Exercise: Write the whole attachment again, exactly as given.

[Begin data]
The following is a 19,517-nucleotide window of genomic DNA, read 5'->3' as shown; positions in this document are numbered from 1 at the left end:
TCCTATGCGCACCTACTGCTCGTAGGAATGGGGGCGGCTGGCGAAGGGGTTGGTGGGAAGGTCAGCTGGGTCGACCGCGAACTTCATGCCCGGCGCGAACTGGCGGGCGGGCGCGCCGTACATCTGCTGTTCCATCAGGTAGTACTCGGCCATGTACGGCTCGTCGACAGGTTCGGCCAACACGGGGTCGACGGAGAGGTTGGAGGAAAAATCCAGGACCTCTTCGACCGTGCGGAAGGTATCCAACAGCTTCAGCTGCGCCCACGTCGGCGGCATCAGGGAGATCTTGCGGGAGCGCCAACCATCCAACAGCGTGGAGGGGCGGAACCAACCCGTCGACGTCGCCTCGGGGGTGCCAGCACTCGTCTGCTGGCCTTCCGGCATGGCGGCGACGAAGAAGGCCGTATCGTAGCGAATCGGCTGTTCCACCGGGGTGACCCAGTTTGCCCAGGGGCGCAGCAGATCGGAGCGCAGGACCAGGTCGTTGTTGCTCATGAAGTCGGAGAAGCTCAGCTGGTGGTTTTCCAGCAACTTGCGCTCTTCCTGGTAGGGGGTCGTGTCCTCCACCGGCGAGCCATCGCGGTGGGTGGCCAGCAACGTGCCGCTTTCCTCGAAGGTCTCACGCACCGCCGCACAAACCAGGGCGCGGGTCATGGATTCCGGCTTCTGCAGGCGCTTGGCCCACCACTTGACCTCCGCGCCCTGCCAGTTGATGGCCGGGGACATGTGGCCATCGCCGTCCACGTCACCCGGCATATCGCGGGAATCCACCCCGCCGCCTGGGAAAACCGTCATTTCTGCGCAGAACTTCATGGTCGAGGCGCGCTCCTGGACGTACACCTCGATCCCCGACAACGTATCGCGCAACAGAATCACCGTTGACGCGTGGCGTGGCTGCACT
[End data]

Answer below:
The following is a 19,517-nucleotide window of genomic DNA, read 5'->3' as shown; positions in this document are numbered from 1 at the left end:
TCCTATGCGCACCTACTGCTCGTAGGAATGGGGGCGGCTGGCGAAGGGGTTGGTGGGAAGGTCAGCTGGGTCGACCGCGAACTTCATGCCCGGCGCGAACTGGCGGGCGGGCGCGCCGTACATCTGCTGTTCCATCAGGTAGTACTCGGCCATGTACGGCTCGTCGACAGGTTCGGCCAACACGGGGTCGACGGAGAGGTTGGAGGAAAAATCCAGGACCTCTTCGACCGTGCGGAAGGTATCCAACAGCTTCAGCTGCGCCCACGTCGGCGGCATCAGGGAGATCTTGCGGGAGCGCCAACCATCCAACAGCGTGGAGGGGCGGAACCAACCCGTCGACGTCGCCTCGGGGGTGCCAGCACTCGTCTGCTGGCCTTCCGGCATGGCGGCGACGAAGAAGGCCGTATCGTAGCGAATCGGCTGTTCCACCGGGGTGACCCAGTTTGCCCAGGGGCGCAGCAGATCGGAGCGCAGGACCAGGTCGTTGTTGCTCATGAAGTCGGAGAAGCTCAGCTGGTGGTTTTCCAGCAACTTGCGCTCTTCCTGGTAGGGGGTCGTGTCCTCCACCGGCGAGCCATCGCGGTGGGTGGCCAGCAACGTGCCGCTTTCCTCGAAGGTCTCACGCACCGCCGCACAAACCAGGGCGCGGGTCATGGATTCCGGCTTCTGCAGGCGCTTGGCCCACCACTTGACCTCCGCGCCCTGCCAGTTGATGGCCGGGGACATGTGGCCATCGCCGTCCACGTCACCCGGCATATCGCGGGAATCCACCCCGCCGCCTGGGAAAACCGTCATTTCTGCGCAGAACTTCATGGTCGAGGCGCGCTCCTGGACGTACACCTCGATCCCCGACAACGTATCGCGCAACAGAATCACCGTTGACGCGTGGCGTGGCTGCACT